Pablo Martinez Monsivais/AP

North Korea fires two missiles as its rivals meet

The launch is a violation of UN Security Council resolutions and marks a big escalation from previous incidents

North Korea test-fired two medium-range ballistic missiles Wednesday, South Korea and the United States said. Pyongyang’s defiant move came during a rare three-way summit of its rivals Seoul, Tokyo and Washington that focused on the security threat posed by the North.

The launch of the Rodong missiles – for the first time since 2009 – is a violation of U.N. Security Council resolutions and marks a big escalation from a series of shorter-range rocket launches the North has conducted in recent weeks to protest continuing annual military drills by Washington and Seoul that the North claims are preparation for an invasion.

The missiles flew about 403 miles off North Korea's east coast early Wednesday morning, South Korean Defense Ministry spokesman Kim Min-seok told reporters. It was not immediately clear where the missiles splashed down. Kim said the missiles were likely fired from a mobile launcher.

State Department deputy spokesperson Marie Harf said the U.S. is closely monitoring the development, “to take the appropriate measures” and “to address the threat to global security posed by the DPRK’s (North Korea’s) nuclear and ballistic missile programs.” North Korea did not issue any maritime notifications warning, she said.

“Coming on the heels of the DPRK’s March 3 and February 27 Scud launches," Harf said, Wednesday's missile launches "represent a troubling and provocative escalation that the United States takes very seriously.” She said that “launches using ballistic missile technology are a clear violation of U.N. Security Council resolutions.”

The launches come on the fourth anniversary of the sinking of a South Korean warship that Seoul and other nations blame on a North Korean torpedo. Pyongyang has denied involvement in that attack, which killed 46 sailors.

The missile launches also pose a big challenge to what had been recently improving relations between Pyongyang and Seoul.

A year after threatening each other with war, the bitter rivals had restored some trust and held reunions of families divided by the Korean War of the early 1950s. The Korean Peninsula remains officially at war because that conflict ended with an armistice, not a peace treaty.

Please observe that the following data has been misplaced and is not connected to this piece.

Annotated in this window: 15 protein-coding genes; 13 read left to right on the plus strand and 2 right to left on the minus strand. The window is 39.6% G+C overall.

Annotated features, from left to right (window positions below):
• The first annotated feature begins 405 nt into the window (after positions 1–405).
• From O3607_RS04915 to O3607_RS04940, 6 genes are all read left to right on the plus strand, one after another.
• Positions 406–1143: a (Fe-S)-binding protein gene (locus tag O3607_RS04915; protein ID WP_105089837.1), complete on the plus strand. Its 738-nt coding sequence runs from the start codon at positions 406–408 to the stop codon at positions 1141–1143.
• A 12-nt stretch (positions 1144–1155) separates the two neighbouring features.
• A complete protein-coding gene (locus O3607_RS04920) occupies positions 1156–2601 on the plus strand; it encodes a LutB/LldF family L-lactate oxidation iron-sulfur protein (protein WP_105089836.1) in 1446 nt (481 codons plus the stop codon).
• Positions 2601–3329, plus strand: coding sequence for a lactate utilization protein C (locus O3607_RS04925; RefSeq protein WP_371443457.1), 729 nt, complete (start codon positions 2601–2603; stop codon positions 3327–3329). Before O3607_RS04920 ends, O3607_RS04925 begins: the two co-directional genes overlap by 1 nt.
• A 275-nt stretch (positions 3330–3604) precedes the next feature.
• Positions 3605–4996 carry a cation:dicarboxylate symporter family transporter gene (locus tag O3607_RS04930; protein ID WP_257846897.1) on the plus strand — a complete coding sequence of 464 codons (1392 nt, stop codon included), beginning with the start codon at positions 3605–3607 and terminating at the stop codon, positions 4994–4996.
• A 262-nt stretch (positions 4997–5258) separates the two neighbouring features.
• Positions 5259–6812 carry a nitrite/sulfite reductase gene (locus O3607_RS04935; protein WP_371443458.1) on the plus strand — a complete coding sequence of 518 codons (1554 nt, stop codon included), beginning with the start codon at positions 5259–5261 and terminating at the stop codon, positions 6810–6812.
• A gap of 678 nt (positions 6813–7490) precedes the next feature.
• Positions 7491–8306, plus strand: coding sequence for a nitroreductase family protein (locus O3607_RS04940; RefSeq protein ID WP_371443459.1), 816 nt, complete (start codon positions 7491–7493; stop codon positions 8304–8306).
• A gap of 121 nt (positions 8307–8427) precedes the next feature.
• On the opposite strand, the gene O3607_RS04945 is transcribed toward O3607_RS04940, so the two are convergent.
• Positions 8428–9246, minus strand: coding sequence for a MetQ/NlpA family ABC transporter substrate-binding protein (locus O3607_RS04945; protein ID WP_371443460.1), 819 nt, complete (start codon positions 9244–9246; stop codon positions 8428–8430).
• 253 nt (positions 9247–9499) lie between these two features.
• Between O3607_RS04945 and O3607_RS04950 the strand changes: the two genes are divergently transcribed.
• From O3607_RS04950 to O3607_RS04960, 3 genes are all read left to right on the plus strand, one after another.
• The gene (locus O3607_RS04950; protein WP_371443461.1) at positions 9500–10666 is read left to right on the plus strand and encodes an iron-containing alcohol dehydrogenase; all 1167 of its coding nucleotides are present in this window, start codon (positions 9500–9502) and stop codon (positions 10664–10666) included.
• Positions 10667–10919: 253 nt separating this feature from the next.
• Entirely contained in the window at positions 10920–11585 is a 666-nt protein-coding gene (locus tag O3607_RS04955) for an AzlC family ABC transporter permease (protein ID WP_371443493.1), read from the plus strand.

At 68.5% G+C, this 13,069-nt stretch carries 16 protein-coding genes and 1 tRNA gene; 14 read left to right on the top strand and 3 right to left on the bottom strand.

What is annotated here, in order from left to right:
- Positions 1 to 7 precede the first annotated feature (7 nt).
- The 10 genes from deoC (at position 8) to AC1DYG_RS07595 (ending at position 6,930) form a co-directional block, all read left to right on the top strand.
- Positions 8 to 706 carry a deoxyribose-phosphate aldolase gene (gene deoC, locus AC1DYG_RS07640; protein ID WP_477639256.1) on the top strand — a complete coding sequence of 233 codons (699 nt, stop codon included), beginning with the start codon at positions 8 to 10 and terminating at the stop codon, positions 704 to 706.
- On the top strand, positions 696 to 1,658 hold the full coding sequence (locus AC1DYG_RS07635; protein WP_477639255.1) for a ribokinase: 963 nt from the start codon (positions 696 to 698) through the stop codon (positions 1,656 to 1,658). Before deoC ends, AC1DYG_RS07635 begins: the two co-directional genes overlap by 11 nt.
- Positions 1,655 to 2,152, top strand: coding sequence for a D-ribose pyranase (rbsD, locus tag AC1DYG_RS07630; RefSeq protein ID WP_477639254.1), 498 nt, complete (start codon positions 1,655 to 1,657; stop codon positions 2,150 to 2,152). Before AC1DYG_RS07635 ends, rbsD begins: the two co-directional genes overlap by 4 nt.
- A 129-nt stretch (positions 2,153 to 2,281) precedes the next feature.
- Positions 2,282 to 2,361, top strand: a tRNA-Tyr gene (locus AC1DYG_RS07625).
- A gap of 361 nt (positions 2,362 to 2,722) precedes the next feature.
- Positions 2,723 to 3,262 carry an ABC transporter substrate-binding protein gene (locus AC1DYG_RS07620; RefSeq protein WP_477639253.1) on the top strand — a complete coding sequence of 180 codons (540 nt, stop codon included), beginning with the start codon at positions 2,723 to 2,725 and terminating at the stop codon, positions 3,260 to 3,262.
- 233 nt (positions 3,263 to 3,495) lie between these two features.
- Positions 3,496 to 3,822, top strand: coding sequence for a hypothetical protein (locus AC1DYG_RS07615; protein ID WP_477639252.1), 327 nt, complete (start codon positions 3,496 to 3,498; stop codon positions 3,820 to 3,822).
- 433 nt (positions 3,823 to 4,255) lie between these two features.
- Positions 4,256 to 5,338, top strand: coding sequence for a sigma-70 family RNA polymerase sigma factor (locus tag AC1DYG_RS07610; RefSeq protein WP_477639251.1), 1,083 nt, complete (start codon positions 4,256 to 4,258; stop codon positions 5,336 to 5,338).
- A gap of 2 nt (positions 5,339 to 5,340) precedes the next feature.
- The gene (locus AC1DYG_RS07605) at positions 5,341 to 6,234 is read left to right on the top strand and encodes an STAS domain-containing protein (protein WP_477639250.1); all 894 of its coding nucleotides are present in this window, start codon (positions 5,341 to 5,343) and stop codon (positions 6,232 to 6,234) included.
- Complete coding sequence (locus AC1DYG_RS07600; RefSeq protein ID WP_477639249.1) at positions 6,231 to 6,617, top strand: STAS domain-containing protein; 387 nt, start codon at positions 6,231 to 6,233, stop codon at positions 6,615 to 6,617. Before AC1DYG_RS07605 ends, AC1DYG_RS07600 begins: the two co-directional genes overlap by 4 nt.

North Korean state media made no immediate comment on the launches.

Nuclear talks

North Korea is thought to have a handful of rudimentary nuclear bombs, but most analysts do not believe Pyongyang has yet mastered the ability to build warheads small enough to mount on a missile that could threaten Tokyo and U.S. military bases in Japan. In attempt to achieve that goal, Pyongyang has conducted several long-range rocket tests in recent years and, a year ago, its third nuclear test. Talks aimed at ending the North's nuclear program, meanwhile, have been stalled since 2009.

The most recent launches came as U.S. President Barack Obama, Japanese Prime Minister Shinzo Abe and South Korean President Park Geun-hye met Tuesday in the Netherlands to discuss North Korea's security threat. It was Park and Abe's first face-to-face meeting since they both took office more than a year ago. Many in Asia are angry over Japan's treatment of historical issues related to World War II and Tokyo's colonization of the Korean Peninsula in the first half of the 20th century.

A North Korean diplomat on Monday criticized the U.S. for conducting military exercises near its borders, and accused Washington of undermining the prospect of improved relations with South Korea.

Analysts say the impoverished North chafes against the drills, which Washington and Seoul call routine and defensive in nature, because it has to spend precious resources responding with its own exercises. Last year, North Korea responded to international condemnation of its third nuclear test and the annual springtime U.S.-South Korean military drills by threatening nuclear strikes on Washington and Seoul.

The North's response to the military exercises this year had been more muted because of what analysts see as a desire by Pyongyang to use improving ties with Seoul to win badly-needed aid and outside investment.

Al Jazeera and The Associated Press

Related News

Find Al Jazeera America on your TV

Get email updates from Al Jazeera America

Sign up for our weekly newsletter


Get email updates from Al Jazeera America

Sign up for our weekly newsletter